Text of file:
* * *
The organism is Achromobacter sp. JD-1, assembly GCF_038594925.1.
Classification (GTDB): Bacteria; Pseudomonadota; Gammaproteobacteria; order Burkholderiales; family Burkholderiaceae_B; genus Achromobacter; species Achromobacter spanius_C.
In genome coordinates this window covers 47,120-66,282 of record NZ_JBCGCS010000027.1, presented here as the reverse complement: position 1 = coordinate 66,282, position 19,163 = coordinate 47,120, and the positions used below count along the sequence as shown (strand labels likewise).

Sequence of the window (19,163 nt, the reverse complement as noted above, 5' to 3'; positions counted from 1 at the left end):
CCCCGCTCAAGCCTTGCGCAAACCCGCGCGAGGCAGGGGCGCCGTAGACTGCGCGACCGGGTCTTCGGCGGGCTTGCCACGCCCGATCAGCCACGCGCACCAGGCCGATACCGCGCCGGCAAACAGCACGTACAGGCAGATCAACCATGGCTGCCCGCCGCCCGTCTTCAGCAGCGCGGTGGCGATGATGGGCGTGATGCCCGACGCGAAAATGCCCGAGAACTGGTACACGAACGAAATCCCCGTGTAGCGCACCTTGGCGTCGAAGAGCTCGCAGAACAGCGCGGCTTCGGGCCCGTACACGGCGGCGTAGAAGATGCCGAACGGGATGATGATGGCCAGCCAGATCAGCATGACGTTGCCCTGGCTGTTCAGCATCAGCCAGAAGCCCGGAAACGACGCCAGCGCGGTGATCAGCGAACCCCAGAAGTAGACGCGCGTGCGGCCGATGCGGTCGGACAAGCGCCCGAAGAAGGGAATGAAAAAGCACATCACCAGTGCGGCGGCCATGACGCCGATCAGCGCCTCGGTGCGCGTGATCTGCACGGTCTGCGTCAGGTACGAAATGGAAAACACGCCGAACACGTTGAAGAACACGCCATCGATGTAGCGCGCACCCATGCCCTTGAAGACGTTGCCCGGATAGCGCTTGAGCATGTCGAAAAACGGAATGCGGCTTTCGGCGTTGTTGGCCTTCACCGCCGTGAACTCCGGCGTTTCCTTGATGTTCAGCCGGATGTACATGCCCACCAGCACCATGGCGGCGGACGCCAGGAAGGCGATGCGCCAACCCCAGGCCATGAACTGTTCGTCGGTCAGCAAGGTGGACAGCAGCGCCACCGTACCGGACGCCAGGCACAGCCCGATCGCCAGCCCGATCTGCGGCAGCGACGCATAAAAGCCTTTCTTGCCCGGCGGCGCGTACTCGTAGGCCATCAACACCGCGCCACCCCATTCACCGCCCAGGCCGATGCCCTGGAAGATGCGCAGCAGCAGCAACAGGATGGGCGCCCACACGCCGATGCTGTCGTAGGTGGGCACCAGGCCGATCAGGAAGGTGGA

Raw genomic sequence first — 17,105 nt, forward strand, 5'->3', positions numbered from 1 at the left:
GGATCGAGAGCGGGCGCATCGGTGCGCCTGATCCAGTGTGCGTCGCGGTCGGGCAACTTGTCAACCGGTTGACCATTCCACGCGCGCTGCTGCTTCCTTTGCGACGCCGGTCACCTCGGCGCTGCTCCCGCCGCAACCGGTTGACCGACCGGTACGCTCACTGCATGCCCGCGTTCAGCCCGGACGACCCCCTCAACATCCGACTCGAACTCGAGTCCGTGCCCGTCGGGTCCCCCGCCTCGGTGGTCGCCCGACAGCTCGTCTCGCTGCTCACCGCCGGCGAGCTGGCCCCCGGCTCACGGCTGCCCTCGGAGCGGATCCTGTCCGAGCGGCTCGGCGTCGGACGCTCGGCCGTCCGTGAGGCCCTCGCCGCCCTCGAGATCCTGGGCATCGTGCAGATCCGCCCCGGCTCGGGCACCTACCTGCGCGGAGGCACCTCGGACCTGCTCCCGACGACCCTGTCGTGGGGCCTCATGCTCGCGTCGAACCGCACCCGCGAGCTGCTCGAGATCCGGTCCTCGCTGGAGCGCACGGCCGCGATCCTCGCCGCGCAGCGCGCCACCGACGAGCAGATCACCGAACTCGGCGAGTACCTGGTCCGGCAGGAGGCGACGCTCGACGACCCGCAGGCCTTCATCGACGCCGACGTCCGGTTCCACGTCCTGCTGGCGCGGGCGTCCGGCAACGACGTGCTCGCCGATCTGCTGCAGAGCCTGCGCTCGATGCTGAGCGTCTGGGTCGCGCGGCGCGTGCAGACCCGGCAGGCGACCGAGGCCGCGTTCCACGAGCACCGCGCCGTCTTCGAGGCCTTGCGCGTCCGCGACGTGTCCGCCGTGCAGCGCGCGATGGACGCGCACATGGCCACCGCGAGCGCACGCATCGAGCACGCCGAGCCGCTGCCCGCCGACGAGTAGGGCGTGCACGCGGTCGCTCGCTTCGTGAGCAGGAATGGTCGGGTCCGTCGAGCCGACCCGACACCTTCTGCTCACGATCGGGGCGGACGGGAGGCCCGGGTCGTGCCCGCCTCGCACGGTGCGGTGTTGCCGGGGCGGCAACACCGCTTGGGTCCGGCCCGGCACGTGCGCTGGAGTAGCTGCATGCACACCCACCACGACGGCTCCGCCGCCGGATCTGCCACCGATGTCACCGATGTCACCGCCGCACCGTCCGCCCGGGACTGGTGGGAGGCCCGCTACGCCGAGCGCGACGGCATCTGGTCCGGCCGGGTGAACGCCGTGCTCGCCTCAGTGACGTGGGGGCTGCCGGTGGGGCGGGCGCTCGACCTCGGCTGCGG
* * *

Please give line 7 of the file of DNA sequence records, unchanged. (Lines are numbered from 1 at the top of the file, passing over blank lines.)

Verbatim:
GGATCGAGAGCGGGCGCATCGGTGCGCCTGATCCAGTGTGCGTCGCGGTCGGGCAACTTGTCAACCGGTTGACCATTCCACGCGCGCTGCTGCTTCCTTTGCGACGCCGGTCACCTCGGCGCTGCTCCCGCCGCAACCGGTTGACCGACCGGTACGCTCACTGCATGCCCGCGTTCAGCCCGGACGACCCCCTCAACATCCGACTCGAACTCGAGTCCGTGCCCGTCGGGTCCCCCGCCTCGGTGGTCGCCCGACAGCTCGTCTCGCTGCTCACCGCCGGCGAGCTGGCCCCCGGCTCACGGCTGCCCTCGGAGCGGATCCTGTCCGAGCGGCTCGGCGTCGGACGCTCGGCCGTCCGTGAGGCCCTCGCCGCCCTCGAGATCCTGGGCATCGTGCAGATCCGCCCCGGCTCGGGCACCTACCTGCGCGGAGGCACCTCGGACCTGCTCCCGACGACCCTGTCGTGGGGCCTCATGCTCGCGTCGAACCGCACCCGCGAGCTGCTCGAGATCCGGTCCTCGCTGGAGCGCACGGCCGCGATCCTCGCCGCGCAGCGCGCCACCGACGAGCAGATCACCGAACTCGGCGAGTACCTGGTCCGGCAGGAGGCGACGCTCGACGACCCGCAGGCCTTCATCGACGCCGACGTCCGGTTCCACGTCCTGCTGGCGCGGGCGTCCGGCAACGACGTGCTCGCCGATCTGCTGCAGAGCCTGCGCTCGATGCTGAGCGTCTGGGTCGCGCGGCGCGTGCAGACCCGGCAGGCGACCGAGGCCGCGTTCCACGAGCACCGCGCCGTCTTCGAGGCCTTGCGCGTCCGCGACGTGTCCGCCGTGCAGCGCGCGATGGACGCGCACATGGCCACCGCGAGCGCACGCATCGAGCACGCCGAGCCGCTGCCCGCCGACGAGTAGGGCGTGCACGCGGTCGCTCGCTTCGTGAGCAGGAATGGTCGGGTCCGTCGAGCCGACCCGACACCTTCTGCTCACGATCGGGGCGGACGGGAGGCCCGGGTCGTGCCCGCCTCGCACGGTGCGGTGTTGCCGGGGCGGCAACACCGCTTGGGTCCGGCCCGGCACGTGCGCTGGAGTAGCTGCATGCACACCCACCACGACGGCTCCGCCGCCGGATCTGCCACCGATGTCACCGATGTCACCGCCGCACCGTCCGCCCGGGACTGGTGGGAGGCCCGCTACGCCGAGCGCGACGGCATCTGGTCCGGCCGGGTGAACGCCGTGCTCGCCTCAGTGACGTGGGGGCTGCCGGTGGGGCGGGCGCTCGACCTCGGCTGCGG